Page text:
Of course, this resistance is not straightforward by any means. Many Australian films tend to “frame marginality by disrupting the very cause they would appear to champion, risking cultural complicity with that which it would attempt to overcome, hence the paradox of its aesthetic integration” (Ward 211-12).  This description is particularly true of a number of films produced in the wake of Charles Chauvel’s Jedda. Mudrooroo suggests that the possibility of protest and contestation is modified in Australian film by hegemonic discourse as “films seek to be controversial while remaining non-controversial; seek to have social impact while remaining outside the fields of ideological and social con-testation” (260). Film, according to this perspective, attempts to keep a foot in both camps: its protest ultimately reinforces acquiescence, and its contest is undermined by pretensions to the non-ideological. Mudrooroo promotes theoretical dismembering of the filmic construct in the same way that Hutton suggests the power of filmic analysis to unmask the illusion of cultural unity, and the continuing, sophisticated forms of representational abuse aimed at Aboriginal people (333).

How such attention might be useful beyond classifying which representations somehow “get it right” (as if this were possible) entails a rethinking of how a revolutionary refusal of the less savoury outcomes of postcoloniality itself might be possible. Moore and Muecke have suggested,

In the context of a euphoric revival of Australian film-making, in which some of the most concerted efforts at being ‘progressive’ have been in the area of representations of Aborigines and Aboriginal politics, one must guard against totting up images as ‘positive’ or ‘negative’ (in relation to what?) and rather shift the mode of intervention to one of understanding the process by which Aboriginal subjects are constructed and the conditions of plausibility for such construction… An understanding of racism therefore depends on an understanding of shifting relations of domination: the sorts of positions that are set up for Aboriginal subjects represented and positions set up for the viewer to consume the images. (37)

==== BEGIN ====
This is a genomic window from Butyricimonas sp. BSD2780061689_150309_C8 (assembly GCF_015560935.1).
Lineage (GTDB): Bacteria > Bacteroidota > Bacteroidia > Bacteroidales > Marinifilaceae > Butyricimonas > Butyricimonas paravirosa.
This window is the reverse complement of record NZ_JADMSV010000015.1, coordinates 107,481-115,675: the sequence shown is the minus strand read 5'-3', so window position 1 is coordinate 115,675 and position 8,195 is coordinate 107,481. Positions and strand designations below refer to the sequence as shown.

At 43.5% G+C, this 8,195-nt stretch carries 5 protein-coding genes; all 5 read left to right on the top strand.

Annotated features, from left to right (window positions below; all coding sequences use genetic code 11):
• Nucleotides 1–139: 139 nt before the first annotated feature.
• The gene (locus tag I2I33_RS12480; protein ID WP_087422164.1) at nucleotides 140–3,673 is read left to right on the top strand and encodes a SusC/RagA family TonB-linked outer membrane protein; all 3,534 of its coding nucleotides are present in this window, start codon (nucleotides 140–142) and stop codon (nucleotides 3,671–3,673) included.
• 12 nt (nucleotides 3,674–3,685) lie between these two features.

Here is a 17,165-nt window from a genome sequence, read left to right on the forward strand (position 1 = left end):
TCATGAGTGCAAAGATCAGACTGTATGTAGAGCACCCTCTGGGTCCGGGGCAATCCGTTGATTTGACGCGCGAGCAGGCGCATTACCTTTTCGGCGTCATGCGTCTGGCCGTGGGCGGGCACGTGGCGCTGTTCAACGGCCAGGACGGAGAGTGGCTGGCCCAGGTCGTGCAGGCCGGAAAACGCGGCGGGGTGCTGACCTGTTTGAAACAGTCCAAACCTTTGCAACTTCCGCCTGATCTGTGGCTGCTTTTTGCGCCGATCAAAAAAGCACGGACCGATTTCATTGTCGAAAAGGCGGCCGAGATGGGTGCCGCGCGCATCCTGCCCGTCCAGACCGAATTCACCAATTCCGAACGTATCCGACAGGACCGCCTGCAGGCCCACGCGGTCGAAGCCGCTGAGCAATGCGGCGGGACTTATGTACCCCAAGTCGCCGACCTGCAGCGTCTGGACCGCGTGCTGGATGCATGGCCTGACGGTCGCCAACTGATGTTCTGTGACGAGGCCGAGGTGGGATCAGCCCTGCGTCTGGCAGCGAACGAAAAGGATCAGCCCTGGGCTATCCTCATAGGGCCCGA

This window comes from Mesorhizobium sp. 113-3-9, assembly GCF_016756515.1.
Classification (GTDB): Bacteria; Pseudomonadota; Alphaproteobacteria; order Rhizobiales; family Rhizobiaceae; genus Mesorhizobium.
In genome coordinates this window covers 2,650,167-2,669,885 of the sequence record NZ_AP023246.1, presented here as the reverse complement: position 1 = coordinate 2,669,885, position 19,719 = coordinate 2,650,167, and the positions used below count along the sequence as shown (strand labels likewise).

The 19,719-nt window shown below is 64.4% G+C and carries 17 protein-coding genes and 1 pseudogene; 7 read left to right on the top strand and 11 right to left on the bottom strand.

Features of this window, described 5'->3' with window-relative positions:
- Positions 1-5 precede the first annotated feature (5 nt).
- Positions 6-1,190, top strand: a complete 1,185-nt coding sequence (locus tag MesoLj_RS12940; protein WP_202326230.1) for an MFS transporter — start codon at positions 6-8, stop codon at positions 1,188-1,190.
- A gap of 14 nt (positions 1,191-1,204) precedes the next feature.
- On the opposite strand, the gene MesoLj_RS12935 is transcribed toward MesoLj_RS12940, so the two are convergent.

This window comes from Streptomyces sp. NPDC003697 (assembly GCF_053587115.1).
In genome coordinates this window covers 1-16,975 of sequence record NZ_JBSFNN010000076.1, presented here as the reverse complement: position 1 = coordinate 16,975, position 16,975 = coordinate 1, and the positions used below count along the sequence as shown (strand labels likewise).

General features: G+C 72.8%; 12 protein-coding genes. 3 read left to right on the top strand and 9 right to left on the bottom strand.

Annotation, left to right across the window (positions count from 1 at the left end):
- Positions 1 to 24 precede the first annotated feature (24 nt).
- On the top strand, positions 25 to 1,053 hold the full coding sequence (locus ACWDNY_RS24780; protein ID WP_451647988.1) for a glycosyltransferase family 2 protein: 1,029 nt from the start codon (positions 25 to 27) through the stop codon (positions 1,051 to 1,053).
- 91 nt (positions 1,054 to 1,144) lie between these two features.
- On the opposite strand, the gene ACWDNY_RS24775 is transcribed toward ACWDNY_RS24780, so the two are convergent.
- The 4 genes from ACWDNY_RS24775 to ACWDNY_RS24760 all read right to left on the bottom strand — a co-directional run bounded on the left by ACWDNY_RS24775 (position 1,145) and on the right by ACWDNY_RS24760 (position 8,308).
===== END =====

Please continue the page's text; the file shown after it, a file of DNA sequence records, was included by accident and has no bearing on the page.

The focus here is on a much-needed shift in analytical perspective in order to account for the oft-implied liberation of postcolonial identity in Australian filmmaking. Furthermore, an emphasis on process and plausibility can identify dominance and resistance.

Indeed, part of the problem is finding the anti-colonial and adequately exploring it. Especially in terms of Australian film, postcolonialism may be “least hampered by its own dogma”

…when it focuses on the rhetorical and poetic content of defining  an identity. Then, rather than fixing a definition of ethnicity and drawing boundaries, the focus is upon what Kortenaar calls ‘metaphors that permit collective self-fashioning’ and stress agency in shaping identity. (Ward 211)

Thus, contemporary Australian films offering examples of such metaphors have an important place within discussions of colonialism in a cultural context. They take the white-owned homestead inherited from early Australian film and remodel it. In doing so, they productively explore the multiple possibilities of Aboriginal identity.

With some reservation, I suggest that the seeds of an anti-colonial perspective were sown in Jedda – Chauvel’s iconic story of a young Aboriginal woman brought up on a white homestead, separated from her culture and ultimately endangered by its complexity when she leaves the homestead. My reservations stem from the observation that while Jedda’s difference asserts irrepressible desire, her death is representative of a politically inevitable outcome.

The film has been the subject of a range of critiques that have focused variously on its “colonialist perspective” (Moore and Muecke 40), its “sickening” and “laughable” racism (Langton 47), or conversely as a revolutionary act (Mishra 165-188). As Cunningham observes, “one might wonder how such a film was made at the time” (26). Jedda marked the beginnings of the exploration of a new political space in the cinema somewhere between the extremes critiqued by Ward of “an Aboriginality frozen in its politics” and the perilous belief that “identity is so transmutable as to be irrelevant” (211). It is an important beginning (though only a beginning) of the thawing out of seemingly “frozen” or fixed positions.